As Mr. Huebert pointed out, while the IRS is seeking information about approximately some $20 billion in UBS accounts, because of the possibility that most people with these accounts may have been accurately reporting all earnings and paying all applicable income taxes on those earnings, it is possible that the IRS will not obtain all that much money, especially when judged against the current federal deficit. However, since the intentional failure to report an account can result in loss of one-half of the entire account, the IRS does indeed have a very strong financial motivation to obtain the UBS information, because even a relatively small number of noncompliant taxpayers with very large foreign accounts could generate sizable revenues. The threat of this penalty alone will give the IRS considerable leverage for nonreporting taxpayers to settle somewhere between the penalties for unintentional and intentional failure, likely resulting in considerable tax revenues from persons who honestly didn’t know they were violating the law.
More importantly, the IRS’s highly visible targeting of the "establishment" Swiss banking system will likely garner much greater future compliance with these reporting obligations, so that the IRS and US government will likely obtain detailed information about many more foreign accounts from people who have either intentionally hidden these accounts or who just want to "play it safe." In this regard, please note that TDF-90-22.1 requires the reporting individual to provide the account number of the account itself, as well as the names of the account holders and name and address of the financial institution, thus providing all the information necessary to enable the governmental to file tax liens, seek the freezing of accounts or other enforcement actions available to it under tax treaties or applicable foreign laws.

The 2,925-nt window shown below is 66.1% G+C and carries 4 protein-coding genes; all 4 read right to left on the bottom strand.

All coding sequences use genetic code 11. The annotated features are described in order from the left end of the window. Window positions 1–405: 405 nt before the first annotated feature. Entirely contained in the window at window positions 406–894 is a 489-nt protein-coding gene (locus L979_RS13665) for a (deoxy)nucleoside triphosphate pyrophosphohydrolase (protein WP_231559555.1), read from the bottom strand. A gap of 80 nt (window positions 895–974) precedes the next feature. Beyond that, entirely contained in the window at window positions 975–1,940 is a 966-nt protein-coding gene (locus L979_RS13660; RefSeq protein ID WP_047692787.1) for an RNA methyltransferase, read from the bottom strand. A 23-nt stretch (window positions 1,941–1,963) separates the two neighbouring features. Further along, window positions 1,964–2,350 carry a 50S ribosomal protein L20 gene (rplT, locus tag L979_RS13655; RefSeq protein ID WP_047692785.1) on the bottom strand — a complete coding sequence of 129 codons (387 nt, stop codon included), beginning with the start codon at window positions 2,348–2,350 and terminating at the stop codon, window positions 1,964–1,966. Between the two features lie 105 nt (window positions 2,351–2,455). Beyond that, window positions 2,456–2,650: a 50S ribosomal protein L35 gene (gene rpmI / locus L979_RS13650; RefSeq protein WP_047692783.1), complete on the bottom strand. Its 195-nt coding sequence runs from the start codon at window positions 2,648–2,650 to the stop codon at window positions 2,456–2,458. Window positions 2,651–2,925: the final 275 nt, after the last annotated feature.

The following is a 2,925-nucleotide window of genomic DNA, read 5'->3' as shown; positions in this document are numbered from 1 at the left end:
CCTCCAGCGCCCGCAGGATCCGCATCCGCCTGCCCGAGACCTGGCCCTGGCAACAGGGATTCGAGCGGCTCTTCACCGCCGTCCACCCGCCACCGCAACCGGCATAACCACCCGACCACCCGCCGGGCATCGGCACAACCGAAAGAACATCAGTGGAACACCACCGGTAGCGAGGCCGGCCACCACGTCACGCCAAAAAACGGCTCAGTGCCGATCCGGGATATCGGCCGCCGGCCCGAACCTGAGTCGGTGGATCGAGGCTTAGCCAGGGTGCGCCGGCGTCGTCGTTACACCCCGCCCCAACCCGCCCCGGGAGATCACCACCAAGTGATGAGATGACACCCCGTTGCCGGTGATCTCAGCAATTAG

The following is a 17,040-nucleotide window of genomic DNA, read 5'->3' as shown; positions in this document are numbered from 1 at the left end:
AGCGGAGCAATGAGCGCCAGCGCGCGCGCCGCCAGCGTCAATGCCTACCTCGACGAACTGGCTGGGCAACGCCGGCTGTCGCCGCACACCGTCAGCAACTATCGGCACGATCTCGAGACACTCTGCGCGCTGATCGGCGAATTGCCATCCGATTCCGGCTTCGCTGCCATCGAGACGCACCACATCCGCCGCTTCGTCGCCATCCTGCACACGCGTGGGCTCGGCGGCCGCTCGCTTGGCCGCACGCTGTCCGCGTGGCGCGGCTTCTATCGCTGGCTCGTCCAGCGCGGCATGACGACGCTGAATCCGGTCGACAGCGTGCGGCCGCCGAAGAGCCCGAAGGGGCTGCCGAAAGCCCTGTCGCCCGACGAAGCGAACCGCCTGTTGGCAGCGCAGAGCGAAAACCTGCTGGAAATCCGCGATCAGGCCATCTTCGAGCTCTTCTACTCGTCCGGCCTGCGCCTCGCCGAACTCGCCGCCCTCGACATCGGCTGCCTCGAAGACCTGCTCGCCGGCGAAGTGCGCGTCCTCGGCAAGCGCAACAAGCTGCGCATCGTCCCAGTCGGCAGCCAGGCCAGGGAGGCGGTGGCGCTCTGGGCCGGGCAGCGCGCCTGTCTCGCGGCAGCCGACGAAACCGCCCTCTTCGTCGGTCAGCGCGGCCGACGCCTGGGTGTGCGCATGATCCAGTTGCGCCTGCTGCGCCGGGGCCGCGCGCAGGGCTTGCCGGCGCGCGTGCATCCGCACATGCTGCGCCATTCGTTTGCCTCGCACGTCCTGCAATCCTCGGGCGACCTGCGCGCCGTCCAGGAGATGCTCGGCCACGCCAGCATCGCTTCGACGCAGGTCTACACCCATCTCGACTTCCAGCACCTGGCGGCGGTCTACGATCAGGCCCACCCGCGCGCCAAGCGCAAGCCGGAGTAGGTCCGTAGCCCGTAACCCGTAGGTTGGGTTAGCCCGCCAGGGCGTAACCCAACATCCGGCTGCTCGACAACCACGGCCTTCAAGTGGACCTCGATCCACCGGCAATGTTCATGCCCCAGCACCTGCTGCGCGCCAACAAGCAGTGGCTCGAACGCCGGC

Still, it is very likely that these consequences will fall predominantly upon very high-income taxpayers. Unfortunately, the US strong arm tactics to compel foreign banks to disclose US account holders’ information are having an additional, and more disturbing effect on a far greater number of people, and one that is quite possibly also intended by our lords and masters. And that is this: to make it extremely difficult for Americans to have accounts abroad, and therefore to prevent both the safeguarding of wealth outside the United States and living outside of the United States.
According to this Forbes article, Americans are fast becoming pariahs of foreign banks. Because of US demands and pressures, foreign banks in countries around the world are deciding to close Americans’ accounts, or are not permitting Americans to open new ones. In some cases, the banks are not terminating or rejecting new applications for just securities or investment accounts, but also current accounts, i.e., the standard checking accounts people use for their living expenses. In other words, the US is making it more difficult for you to live in another country, by creating international difficulties that, in the end, will seriously obstruct your ability to conduct everyday financial transactions in a foreign country. By creating high costs for foreign banks to permit US citizens to open and maintain even checking and savings accounts in foreign countries, US citizens will be unable to have the normal banking services they need to live in a foreign country, and will not be able to do things like pay rent, utilities, travel on public transportation and buy groceries.
Possibly the most unequivocal sign that distinguishes a totalitarian system from a relatively free society is the simple right to leave. In totalitarian societies, the "iron curtain" falls, and "citizens" are not free to leave. The people and their assets are effectively property of the state. They, and everything they produce, are "human resources" that belong to the government. The "citizens" are more accurately described as prisoners confined within their national borders.
The US government’s attacks on foreign financial institutions are one more means by which the US is slowly establishing controls that will prevent the populace from escaping their indentured servant status here, or just escaping, period. One of the effects of these attacks will be, to some extent, to lock American assets into American banks and keep funds here, onshore, where they are readily controllable, seizable and debasable. These attacks are a way of closing the borders, are the makings of a banking “Berlin Wall.”
Slowly and methodically, we are being locked in.